The owners of Hacienda Barú were a group of investors from Tennessee, and in the year 1976 they made me an excellent offer, a full time job at Hacienda Barú, a big increase in salary, and participation in their company. I accepted the offer, and the following year Diane, Natalie, and Chris moved from San Jose to Hacienda Barú. It was a big change and was very difficult for them, but once they adapted to life in the jungle they all came to treasure the experience.

It was in the month of October 1988 when the torrential rains that accompanied hurricane Joan left Dominical and other nearby communities isolated from Quepos and San Isidro. I was out the country at the time, and Diane was all alone. She was a ham radio operator and managed to contact the National Emergency Commission. They put her in charge of dealing with the emergency for entire area. She did an admirable job of organizing the communities and confronting all of the challenges Joan could throw at them. Rain poured for six days and six nights leaving more than a meter and a half of precipitation.

For me the best part of Hacienda Barú was the tropical nature. I loved to walk in the rainforest and the mangrove where I saw many species of wildlife and came to think of myself as an environmentalist. In 1987 Diane and I were among about 20 founding members of the local environmental group the Amigos de la Naturaleza, (ASANA) which later created the Path of the Tapir Biological Corridor.

The transformation of Hacienda Barú from a cattle ranch to a nature reserve began in 1979, and the regeneration of natural ecosystems has continued until this day. At the beginning of the 1990s Steve Stroud bought out my former partners, and the enhancement of nature at Hacienda Barú began in earnest. We sold all of the cattle, and managed to acquire the designation of National Wildlife Refuge for the reserve. We were on our way to becoming a world known ecological tourism destination.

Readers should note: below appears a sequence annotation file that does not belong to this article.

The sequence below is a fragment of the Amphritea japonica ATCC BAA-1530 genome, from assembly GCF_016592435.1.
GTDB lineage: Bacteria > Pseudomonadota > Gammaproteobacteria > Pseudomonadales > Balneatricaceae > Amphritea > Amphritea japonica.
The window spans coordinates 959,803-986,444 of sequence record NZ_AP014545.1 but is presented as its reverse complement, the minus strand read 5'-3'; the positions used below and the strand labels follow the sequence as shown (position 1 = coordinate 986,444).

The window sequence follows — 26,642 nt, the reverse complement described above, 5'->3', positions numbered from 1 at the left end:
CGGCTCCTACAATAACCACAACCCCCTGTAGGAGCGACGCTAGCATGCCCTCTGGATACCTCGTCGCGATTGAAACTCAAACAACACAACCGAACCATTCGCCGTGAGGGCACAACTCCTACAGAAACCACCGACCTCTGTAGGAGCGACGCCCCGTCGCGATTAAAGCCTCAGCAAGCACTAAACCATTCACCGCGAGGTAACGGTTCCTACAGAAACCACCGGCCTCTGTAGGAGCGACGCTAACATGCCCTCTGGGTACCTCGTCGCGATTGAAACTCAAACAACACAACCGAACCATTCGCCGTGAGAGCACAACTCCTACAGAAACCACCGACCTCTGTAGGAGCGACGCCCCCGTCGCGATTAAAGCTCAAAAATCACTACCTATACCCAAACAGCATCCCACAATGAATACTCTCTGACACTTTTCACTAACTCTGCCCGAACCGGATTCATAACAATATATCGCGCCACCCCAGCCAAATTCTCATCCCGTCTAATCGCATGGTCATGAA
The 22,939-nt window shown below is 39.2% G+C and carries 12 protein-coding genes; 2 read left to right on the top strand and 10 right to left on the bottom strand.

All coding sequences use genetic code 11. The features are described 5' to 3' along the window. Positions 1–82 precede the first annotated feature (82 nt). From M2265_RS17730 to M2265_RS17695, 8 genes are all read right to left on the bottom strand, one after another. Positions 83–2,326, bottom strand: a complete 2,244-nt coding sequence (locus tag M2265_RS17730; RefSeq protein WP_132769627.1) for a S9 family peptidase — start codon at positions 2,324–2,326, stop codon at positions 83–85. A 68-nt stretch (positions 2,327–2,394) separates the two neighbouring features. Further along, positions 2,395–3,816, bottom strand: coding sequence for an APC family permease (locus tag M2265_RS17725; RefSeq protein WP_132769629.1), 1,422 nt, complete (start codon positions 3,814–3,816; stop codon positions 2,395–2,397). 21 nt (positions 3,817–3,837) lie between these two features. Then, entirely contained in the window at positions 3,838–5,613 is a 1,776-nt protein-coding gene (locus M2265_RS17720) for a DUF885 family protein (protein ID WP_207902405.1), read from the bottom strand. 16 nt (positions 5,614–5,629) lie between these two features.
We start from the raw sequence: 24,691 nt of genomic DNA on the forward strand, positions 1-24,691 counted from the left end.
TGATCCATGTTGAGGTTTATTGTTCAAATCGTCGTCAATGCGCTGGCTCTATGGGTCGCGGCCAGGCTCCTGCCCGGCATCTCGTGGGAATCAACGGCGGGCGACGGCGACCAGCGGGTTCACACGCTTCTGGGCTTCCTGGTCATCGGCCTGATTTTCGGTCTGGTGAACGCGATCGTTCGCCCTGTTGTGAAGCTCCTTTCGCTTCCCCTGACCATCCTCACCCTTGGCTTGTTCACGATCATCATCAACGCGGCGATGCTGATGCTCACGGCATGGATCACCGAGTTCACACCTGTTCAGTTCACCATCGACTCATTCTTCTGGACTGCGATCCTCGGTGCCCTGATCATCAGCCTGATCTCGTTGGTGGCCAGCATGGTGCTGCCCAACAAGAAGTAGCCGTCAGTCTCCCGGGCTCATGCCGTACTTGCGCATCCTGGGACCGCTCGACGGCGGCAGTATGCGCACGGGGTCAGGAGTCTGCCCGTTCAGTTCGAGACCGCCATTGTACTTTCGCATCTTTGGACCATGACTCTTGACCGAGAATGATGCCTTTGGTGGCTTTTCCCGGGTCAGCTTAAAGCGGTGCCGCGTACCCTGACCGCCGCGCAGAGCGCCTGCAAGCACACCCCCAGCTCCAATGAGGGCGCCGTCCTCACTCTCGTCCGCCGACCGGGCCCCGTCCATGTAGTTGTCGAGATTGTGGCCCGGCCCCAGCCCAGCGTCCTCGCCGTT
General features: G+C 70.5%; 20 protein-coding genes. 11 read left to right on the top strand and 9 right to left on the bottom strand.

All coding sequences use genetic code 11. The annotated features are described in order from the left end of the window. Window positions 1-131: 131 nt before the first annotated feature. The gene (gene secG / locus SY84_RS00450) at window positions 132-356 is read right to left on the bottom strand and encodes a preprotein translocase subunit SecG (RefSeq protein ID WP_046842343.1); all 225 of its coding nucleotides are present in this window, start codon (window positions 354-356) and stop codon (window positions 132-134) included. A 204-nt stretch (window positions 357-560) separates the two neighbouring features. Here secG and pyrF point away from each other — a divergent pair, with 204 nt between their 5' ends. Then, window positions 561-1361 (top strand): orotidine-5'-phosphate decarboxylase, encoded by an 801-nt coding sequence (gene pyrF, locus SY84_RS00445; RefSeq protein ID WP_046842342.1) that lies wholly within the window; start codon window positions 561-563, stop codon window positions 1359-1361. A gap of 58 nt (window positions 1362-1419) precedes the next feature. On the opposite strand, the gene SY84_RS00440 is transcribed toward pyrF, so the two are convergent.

Long awaited development of the zone began in 1982 with the commencement of work on the coastal highway from Dominical to Puerto Cortés. Later came the construction of the bridge over the Barú River, the arrival of electricity to the area, construction of nine bridges between Dominical and Quepos, and the inauguration of the first gas station, Bomba el Ceibo. In 1996 we welcomed telephone service, and in 2010 President Oscar Arias inaugurated the long awaited coastal highway.

Today name of the airport is Juan Santa María International Airport (SJO). Costa Rica is no longer a third world country, rather it is a developing country with a population of more than five million. The central bank has reserves of more than seven billion dollars, the exchange rate is around ¢600 colones to the dollar. A loaf of bread costs more than ¢1000 colones, and to make a phone call you no longer need a peseta. Simply reach in your pocket, pull out your smartphone and you have access to the whole world.

In the last month of the year 2020 we celebrated 50 years in this marvelous country and have never regretted our decision to stay.


Comments are closed.